Problem 67. The barrel of a gun and the target are at the same height. As soon as the gun is fired, the target is also released. In which of the following cases, the bullet will not strike the target
 Range of projectile is less than the initial distance between the gun and the target
 Range of projectile is more than the initial distance between the gun and the target
 Range of projectile is equal to the initial distance between the gun and target
 Bullet will always strike the target
Solution : (a) Condition for hitting of bullet with target initial distance between the gun and target £ Range of projectile.
Problem 68. A ball rolls off top of a staircase with a horizontal velocity u m/s. If the steps are h metre high and b mere wide, the ball will just hit the edge of nth step if n equals to
(a)
hu ^{2}
gb ^{2}
(b)
u ^{2} 8
gb ^{2}
(c)
2hu ^{2}
gb ^{2}
(d)
2u^{2} g
hb ^{2}
Solution : (c) By using equation of trajectory y = gx 2
2u ^{2}
for given condition
nh = g(nb)^{2}
2u ^{2}
\ n = 2hu ^{2}
gb ^{2}
 Displacement of Projectile (r ) : After time t, horizontal displacement x = ut and vertical displacement y = 1 gt ^{2} .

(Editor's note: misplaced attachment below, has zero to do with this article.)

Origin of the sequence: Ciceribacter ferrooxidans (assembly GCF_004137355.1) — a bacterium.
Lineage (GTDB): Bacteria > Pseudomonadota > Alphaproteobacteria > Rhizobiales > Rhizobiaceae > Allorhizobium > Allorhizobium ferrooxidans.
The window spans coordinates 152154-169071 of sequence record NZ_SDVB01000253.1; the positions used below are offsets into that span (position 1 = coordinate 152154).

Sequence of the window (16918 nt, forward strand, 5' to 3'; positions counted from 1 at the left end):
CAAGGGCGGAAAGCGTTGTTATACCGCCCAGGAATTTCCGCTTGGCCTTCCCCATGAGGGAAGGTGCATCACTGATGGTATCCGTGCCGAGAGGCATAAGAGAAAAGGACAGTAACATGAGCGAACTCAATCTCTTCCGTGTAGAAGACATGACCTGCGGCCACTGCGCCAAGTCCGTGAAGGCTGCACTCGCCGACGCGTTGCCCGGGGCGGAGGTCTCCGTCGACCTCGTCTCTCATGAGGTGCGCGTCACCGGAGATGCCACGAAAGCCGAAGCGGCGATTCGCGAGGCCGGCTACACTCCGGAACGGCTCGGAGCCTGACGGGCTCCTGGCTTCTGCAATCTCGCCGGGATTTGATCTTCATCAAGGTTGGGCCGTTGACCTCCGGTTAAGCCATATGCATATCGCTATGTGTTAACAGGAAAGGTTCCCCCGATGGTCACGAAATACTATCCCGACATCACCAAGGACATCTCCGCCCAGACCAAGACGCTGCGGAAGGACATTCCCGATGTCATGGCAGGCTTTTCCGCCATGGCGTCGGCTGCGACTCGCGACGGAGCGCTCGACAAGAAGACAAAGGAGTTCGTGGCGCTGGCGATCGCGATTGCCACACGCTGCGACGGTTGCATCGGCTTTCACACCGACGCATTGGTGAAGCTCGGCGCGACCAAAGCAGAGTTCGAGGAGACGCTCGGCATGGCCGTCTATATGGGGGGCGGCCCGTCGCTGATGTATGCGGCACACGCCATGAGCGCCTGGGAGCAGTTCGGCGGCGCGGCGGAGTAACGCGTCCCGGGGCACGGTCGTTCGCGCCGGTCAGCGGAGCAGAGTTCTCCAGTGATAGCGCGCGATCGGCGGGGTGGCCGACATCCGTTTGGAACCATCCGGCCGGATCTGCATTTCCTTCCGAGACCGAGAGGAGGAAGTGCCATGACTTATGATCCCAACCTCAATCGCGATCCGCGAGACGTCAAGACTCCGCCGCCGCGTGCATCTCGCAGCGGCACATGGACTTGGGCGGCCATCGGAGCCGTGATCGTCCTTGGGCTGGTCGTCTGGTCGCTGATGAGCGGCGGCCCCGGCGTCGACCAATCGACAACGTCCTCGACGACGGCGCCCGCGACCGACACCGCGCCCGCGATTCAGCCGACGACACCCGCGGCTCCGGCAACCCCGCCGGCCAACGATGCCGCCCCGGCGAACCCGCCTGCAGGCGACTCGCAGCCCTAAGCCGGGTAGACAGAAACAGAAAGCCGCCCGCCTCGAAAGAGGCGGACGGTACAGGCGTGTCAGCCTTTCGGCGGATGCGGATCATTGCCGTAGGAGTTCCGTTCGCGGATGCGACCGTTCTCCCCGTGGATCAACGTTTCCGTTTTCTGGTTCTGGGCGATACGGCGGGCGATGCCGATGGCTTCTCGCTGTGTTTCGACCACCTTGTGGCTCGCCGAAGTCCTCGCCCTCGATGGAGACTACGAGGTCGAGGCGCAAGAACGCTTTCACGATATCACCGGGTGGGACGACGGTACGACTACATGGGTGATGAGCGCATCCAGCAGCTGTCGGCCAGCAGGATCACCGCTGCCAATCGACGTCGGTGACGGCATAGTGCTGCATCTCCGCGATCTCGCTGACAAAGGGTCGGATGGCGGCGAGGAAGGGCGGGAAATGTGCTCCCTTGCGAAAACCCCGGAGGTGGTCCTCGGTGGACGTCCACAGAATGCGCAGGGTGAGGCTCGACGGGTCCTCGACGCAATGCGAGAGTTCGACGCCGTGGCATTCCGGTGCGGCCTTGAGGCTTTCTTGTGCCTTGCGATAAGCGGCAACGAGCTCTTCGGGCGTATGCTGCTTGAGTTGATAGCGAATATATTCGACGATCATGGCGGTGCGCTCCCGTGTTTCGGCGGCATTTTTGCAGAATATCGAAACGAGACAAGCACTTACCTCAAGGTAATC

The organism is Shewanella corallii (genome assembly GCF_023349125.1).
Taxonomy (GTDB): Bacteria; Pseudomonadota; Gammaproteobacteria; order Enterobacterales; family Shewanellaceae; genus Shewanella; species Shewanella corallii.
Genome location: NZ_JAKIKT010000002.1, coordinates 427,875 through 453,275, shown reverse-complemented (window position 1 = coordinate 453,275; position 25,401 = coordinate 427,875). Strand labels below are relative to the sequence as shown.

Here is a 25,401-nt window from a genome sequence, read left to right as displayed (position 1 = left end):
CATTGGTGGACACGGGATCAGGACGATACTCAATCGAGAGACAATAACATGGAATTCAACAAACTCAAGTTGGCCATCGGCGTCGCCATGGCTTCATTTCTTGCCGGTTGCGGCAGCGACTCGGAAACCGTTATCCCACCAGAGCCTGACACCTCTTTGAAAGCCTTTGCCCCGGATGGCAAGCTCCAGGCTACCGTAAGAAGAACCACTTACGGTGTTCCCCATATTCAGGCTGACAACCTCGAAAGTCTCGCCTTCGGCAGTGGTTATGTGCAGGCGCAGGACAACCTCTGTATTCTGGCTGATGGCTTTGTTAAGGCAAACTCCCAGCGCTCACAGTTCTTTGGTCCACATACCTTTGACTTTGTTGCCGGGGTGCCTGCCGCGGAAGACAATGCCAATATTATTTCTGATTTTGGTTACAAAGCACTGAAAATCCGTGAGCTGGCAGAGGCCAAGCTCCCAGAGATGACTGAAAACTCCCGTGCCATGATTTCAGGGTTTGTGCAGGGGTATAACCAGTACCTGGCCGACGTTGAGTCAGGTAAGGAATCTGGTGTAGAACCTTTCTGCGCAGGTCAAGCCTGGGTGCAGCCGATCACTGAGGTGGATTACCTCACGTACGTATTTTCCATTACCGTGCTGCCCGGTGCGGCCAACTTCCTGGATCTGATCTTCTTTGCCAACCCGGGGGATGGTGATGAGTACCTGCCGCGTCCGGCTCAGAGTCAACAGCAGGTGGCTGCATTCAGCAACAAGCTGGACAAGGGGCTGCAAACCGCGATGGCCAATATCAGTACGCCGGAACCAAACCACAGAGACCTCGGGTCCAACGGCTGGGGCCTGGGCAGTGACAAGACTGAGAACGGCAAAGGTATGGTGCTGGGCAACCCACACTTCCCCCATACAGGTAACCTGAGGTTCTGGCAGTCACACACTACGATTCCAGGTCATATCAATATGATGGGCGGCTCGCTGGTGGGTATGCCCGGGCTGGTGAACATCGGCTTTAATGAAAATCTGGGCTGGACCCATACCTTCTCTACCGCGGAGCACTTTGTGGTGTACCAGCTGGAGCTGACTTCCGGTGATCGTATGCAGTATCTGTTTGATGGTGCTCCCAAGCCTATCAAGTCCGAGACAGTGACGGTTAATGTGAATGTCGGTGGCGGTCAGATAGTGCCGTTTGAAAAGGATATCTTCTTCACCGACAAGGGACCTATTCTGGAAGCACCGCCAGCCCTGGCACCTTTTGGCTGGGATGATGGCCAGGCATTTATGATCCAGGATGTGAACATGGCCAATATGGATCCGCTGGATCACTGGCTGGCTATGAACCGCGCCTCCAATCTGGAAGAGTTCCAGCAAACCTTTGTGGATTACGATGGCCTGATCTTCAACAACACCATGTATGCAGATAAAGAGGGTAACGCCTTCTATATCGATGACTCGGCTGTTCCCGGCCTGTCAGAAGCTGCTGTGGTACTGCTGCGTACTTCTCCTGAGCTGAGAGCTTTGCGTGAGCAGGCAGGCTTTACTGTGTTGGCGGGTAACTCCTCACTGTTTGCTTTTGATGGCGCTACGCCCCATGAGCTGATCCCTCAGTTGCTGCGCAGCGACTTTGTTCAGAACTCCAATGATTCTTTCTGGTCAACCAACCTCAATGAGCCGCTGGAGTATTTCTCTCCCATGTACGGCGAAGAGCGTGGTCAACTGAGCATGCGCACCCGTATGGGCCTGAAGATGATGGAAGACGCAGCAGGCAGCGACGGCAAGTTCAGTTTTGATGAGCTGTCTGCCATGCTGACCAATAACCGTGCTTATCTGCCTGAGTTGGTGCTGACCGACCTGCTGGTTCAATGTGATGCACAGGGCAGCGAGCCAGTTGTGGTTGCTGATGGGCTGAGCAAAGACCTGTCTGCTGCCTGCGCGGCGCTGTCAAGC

2
So, the position vector r = ut ˆi – 1 gt ^{2} ˆj
Therefore
r
r = ut
2
and
a = tan
_{1} æ gt ö
ç 2u ÷
è ø
1 æ gy ö æ ö






a = tan ç ÷
è ø
ç as t = ÷
è ø
 Instantaneous velocity : Throughout the motion, the horizontal component of the velocity is v_{x} = u.
The vertical component of velocity increases with time and is given by
v_{y} = 0 + g t = g t (From v = u + g t)
So,
i.e.
r
v = v
v =
_{x}ˆi – vy ˆj
r

= v = ui – g t j
= u
Again
i.e.
v = ui – ˆj


v =


v_{y} 1 æ v_{y} ö
1 æ
2gy ö
_{1} æ gt ö
Direction of instantaneous velocity : tan f = Þ f = tan
ç ÷ = tan ç ÷
or f = tan ç ÷
vx
Where f is the angle of instantaneous velocity from the horizontal.
è vx ø ç ÷
è u ø
Problem 69. A body is projected horizontally from the top of a tower with initial velocity 18 ms^{–1}. It hits the ground at angle 45^{o}. What is the vertical component of velocity when it strikes the ground
(a) 9 ms^{–1} (b) 9 ms^{–1} (c) 18 ms^{–1} (d) 18
Solution : (c) When the body strikes the ground
tan 45 ^{o} = vy = vy = 1
ms–1
vx 18
vy = 18 m / s.
Problem 70. A man standing on the roof of a house of height h throws one particle vertically downwards and another particle horizontally with the same velocity u. The ratio of their velocities when they reach the earth’s surface will be
(a) : u (b) 1 : 2 (c) 1 : 1 (d) :
Solution : (c) For first particle : v ^{2} = u ^{2} + 2gh Þ v =
For second particle : v = = =
So the ratio of velocities will be 1 : 1.
Problem 71. A staircase contains three steps each 10 cm high and 20 cm wide. What should be the minimum horizontal velocity of a ball rolling off the uppermost plane so as to hit directly the lowest plane
(a) 0.5 m/s (b) 1 m/s (c) 2 m/s (d) 4 m/s
Solution : (c) Formula for this condition is given by
n = 2hu ^{2}
gb ^{2}